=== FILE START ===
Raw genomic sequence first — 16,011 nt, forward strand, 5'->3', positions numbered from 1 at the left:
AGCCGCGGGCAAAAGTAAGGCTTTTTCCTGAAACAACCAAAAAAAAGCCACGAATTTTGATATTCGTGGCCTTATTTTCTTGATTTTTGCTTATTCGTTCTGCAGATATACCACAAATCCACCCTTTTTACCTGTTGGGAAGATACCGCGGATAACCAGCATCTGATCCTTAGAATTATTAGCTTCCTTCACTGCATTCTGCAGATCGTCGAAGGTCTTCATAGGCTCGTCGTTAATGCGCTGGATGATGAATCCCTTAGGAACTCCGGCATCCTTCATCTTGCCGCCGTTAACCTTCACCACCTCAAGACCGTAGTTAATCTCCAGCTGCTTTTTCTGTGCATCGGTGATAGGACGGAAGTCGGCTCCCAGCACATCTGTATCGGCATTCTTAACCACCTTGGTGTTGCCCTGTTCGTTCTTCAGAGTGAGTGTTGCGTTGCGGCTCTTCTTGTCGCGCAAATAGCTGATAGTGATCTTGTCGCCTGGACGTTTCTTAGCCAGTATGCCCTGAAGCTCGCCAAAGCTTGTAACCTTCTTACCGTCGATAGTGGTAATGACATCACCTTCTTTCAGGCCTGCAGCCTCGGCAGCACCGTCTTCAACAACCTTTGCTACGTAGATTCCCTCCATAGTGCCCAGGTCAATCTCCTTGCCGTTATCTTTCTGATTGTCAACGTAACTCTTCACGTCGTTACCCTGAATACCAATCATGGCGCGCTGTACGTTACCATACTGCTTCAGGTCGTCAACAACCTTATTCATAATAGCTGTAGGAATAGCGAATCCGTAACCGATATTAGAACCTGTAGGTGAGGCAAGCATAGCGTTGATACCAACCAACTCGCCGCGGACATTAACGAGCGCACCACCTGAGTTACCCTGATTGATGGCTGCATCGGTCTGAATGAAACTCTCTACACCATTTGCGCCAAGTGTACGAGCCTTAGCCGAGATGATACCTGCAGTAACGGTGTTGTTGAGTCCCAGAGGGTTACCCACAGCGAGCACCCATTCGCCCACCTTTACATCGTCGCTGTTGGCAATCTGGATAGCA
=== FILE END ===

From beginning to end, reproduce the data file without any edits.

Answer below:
Raw genomic sequence first — 16,011 nt, forward strand, 5'->3', positions numbered from 1 at the left:
AGCCGCGGGCAAAAGTAAGGCTTTTTCCTGAAACAACCAAAAAAAAGCCACGAATTTTGATATTCGTGGCCTTATTTTCTTGATTTTTGCTTATTCGTTCTGCAGATATACCACAAATCCACCCTTTTTACCTGTTGGGAAGATACCGCGGATAACCAGCATCTGATCCTTAGAATTATTAGCTTCCTTCACTGCATTCTGCAGATCGTCGAAGGTCTTCATAGGCTCGTCGTTAATGCGCTGGATGATGAATCCCTTAGGAACTCCGGCATCCTTCATCTTGCCGCCGTTAACCTTCACCACCTCAAGACCGTAGTTAATCTCCAGCTGCTTTTTCTGTGCATCGGTGATAGGACGGAAGTCGGCTCCCAGCACATCTGTATCGGCATTCTTAACCACCTTGGTGTTGCCCTGTTCGTTCTTCAGAGTGAGTGTTGCGTTGCGGCTCTTCTTGTCGCGCAAATAGCTGATAGTGATCTTGTCGCCTGGACGTTTCTTAGCCAGTATGCCCTGAAGCTCGCCAAAGCTTGTAACCTTCTTACCGTCGATAGTGGTAATGACATCACCTTCTTTCAGGCCTGCAGCCTCGGCAGCACCGTCTTCAACAACCTTTGCTACGTAGATTCCCTCCATAGTGCCCAGGTCAATCTCCTTGCCGTTATCTTTCTGATTGTCAACGTAACTCTTCACGTCGTTACCCTGAATACCAATCATGGCGCGCTGTACGTTACCATACTGCTTCAGGTCGTCAACAACCTTATTCATAATAGCTGTAGGAATAGCGAATCCGTAACCGATATTAGAACCTGTAGGTGAGGCAAGCATAGCGTTGATACCAACCAACTCGCCGCGGACATTAACGAGCGCACCACCTGAGTTACCCTGATTGATGGCTGCATCGGTCTGAATGAAACTCTCTACACCATTTGCGCCAAGTGTACGAGCCTTAGCCGAGATGATACCTGCAGTAACGGTGTTGTTGAGTCCCAGAGGGTTACCCACAGCGAGCACCCATTCGCCCACCTTTACATCGTCGCTGTTGGCAATCTGGATAGCA